Swansea Physicists at CERN's ALPHA experiment shows that antiparticle charges balance

Swansea University academics working as part of CERN’s ALPHA experiment have measured electric charge of antihydrogen atoms for the first time.

In a paper published in the journal Nature Communications today, the ALPHA experiment at CERN's Antiproton Decelerator (AD) reports a measurement of the electric charge of antihydrogen atoms, finding it to be compatible with zero to eight decimal places. This is the first time that that the charge of an anti-atom has been measured to high precision and confirms expectations that the charges of its constituents, the positron and antiproton, are equal and opposite.

CERNProfessor Mike Charlton, who leads the UK effort in ALPHA from Swansea University said: "This is the very first study which has made a precise determination of a property of antihydrogen. This advance was only possible using ALPHA's trapping technique, and we are optimistic that further developments of our programme will yield many such insights in the future. We look forward to the restart of the AD program in August, so that we can continue to study antihydrogen with ever increasing accuracy."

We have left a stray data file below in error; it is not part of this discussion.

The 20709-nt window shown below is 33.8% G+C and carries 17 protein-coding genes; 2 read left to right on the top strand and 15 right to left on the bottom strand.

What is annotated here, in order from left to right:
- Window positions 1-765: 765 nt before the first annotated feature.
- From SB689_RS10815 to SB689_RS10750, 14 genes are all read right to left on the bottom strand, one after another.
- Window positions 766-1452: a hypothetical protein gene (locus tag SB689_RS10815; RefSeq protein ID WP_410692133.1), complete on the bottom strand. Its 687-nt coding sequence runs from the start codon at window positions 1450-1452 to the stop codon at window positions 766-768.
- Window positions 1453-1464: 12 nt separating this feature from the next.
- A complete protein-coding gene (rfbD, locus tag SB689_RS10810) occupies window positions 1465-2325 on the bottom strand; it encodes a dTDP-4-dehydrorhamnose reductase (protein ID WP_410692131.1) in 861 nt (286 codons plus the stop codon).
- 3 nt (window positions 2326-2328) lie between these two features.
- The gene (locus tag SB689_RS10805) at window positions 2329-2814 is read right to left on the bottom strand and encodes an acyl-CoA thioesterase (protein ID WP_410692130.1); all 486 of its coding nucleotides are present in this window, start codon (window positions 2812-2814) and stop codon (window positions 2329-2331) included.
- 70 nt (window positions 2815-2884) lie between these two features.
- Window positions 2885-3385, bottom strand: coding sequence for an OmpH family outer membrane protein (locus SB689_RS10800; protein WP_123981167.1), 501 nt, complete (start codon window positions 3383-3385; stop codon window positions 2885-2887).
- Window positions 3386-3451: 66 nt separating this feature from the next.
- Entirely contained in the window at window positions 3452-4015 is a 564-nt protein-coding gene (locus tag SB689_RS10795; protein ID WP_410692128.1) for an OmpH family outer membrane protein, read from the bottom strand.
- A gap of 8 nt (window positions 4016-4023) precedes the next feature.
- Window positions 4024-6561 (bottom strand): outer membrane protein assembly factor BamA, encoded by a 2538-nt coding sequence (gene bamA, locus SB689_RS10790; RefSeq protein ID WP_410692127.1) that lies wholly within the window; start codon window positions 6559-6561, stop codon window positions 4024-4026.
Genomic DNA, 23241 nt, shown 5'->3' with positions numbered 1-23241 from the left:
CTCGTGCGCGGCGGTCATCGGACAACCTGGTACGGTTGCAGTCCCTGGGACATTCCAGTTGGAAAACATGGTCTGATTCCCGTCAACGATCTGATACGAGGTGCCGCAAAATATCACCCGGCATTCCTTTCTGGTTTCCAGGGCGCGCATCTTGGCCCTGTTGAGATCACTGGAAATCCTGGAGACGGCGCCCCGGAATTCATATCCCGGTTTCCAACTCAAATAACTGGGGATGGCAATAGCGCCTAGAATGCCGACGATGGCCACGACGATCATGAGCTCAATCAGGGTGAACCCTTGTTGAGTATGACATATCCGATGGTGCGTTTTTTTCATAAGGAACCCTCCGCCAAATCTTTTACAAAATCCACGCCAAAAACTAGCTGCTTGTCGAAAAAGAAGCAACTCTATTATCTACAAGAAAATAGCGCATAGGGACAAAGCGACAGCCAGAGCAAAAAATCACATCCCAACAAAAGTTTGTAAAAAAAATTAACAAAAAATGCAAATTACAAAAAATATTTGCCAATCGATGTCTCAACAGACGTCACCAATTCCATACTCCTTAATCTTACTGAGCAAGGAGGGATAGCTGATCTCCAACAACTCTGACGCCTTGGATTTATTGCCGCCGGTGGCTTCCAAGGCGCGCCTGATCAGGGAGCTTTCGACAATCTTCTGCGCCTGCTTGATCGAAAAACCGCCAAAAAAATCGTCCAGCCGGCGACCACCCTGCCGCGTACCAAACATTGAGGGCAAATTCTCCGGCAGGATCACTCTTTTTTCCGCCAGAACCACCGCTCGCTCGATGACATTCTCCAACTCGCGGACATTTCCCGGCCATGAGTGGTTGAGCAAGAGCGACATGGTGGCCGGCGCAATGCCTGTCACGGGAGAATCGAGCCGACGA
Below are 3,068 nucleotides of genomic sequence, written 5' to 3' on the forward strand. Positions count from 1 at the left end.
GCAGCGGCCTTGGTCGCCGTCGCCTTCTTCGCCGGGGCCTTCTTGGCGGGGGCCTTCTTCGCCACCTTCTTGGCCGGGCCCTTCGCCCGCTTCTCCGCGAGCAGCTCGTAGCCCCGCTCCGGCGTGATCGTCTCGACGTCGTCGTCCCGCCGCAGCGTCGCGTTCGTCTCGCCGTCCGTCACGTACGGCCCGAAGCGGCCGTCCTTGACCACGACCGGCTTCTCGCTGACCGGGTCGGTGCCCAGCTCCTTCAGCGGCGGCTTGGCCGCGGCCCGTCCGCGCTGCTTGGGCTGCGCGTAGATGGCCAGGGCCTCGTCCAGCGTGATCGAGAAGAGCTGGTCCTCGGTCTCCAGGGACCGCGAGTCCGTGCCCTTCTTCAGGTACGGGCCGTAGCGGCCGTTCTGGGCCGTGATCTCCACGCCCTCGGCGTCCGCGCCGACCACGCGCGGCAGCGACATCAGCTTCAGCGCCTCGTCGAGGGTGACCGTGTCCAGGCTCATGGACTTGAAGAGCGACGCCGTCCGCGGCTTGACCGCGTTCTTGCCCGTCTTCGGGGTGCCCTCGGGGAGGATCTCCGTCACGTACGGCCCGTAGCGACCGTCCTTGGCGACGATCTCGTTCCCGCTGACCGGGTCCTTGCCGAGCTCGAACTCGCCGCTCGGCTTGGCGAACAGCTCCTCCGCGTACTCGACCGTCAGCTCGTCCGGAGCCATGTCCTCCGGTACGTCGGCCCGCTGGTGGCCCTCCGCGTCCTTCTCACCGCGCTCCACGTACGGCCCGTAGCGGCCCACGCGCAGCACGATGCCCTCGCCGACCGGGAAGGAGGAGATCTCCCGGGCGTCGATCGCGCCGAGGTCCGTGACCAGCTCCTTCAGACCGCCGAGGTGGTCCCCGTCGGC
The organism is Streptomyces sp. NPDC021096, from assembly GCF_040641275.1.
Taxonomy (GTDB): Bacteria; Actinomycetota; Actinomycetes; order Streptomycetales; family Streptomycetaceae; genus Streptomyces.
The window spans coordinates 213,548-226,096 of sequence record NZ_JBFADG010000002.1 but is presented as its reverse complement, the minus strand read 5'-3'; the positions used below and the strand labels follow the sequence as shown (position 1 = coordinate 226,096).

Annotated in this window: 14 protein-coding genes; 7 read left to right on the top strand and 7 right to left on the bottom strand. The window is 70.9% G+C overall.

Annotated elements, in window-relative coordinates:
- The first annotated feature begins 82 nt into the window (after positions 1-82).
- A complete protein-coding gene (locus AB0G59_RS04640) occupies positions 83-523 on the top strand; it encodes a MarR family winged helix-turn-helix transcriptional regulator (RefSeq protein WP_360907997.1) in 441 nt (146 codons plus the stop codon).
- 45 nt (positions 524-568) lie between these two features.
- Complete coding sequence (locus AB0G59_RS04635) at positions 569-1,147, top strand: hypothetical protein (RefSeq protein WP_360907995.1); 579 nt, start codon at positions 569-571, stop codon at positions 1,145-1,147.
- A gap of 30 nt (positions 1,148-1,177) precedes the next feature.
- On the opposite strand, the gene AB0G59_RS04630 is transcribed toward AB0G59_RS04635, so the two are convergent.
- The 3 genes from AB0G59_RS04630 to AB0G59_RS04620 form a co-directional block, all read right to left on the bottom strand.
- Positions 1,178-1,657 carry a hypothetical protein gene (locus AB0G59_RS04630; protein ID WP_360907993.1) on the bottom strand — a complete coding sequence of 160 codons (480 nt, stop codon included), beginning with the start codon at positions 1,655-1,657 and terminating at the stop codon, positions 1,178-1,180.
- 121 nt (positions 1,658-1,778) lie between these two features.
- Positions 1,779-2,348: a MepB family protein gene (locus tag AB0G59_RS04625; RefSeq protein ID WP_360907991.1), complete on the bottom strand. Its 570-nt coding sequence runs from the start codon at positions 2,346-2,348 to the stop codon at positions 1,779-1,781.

Antiparticles should be identical to matter particles except for the sign of their electric charge. So while the hydrogen atom is made up of a proton with charge +1 and an electron with charge -1, the antihydrogen atom consists of a charge -1 antiproton and a charge +1 positron. However, that matter and antimatter are not exact opposites - nature seems to have a one-part in 10 billion preference for matter over antimatter. However as it is not known why, it is important to measure the properties of antimatter to great precision: the principal goal of CERN's AD experiments.

ALPHA achieves this by using a complex system of particle traps that allow antihydrogen atoms to be produced and stored for long enough periods to make detailed studies. Understanding the matter-antimatter asymmetry is one of the greatest challenges in physics today. Any detectable difference between matter and antimatter could help solve the mystery and open a window to new physics.

To measure the charge of antihydrogen, the ALPHA experiment studied the trajectories of antihydrogen atoms released from the trap in the presence of an electric field. If the antihydrogen atoms had an electric charge, the field would deflect them, whereas neutral atoms would be undeflected. The result, based on 386 recorded events, gives a value of the antihydrogen electric charge as (-1.3±1.1±0.4) × 10-8, the plus or minus numbers representing statistical and systematic uncertainties on the measurement.

With the restart of CERN's accelerator chain getting underway, the laboratory's antimatter research programme is set to resume. 

UK funding of the ALPHA project has come largely from the EPSRC over a period of more than 15 years, and supports teams from Physics Departments in the Universities of Swansea, Liverpool and Manchester.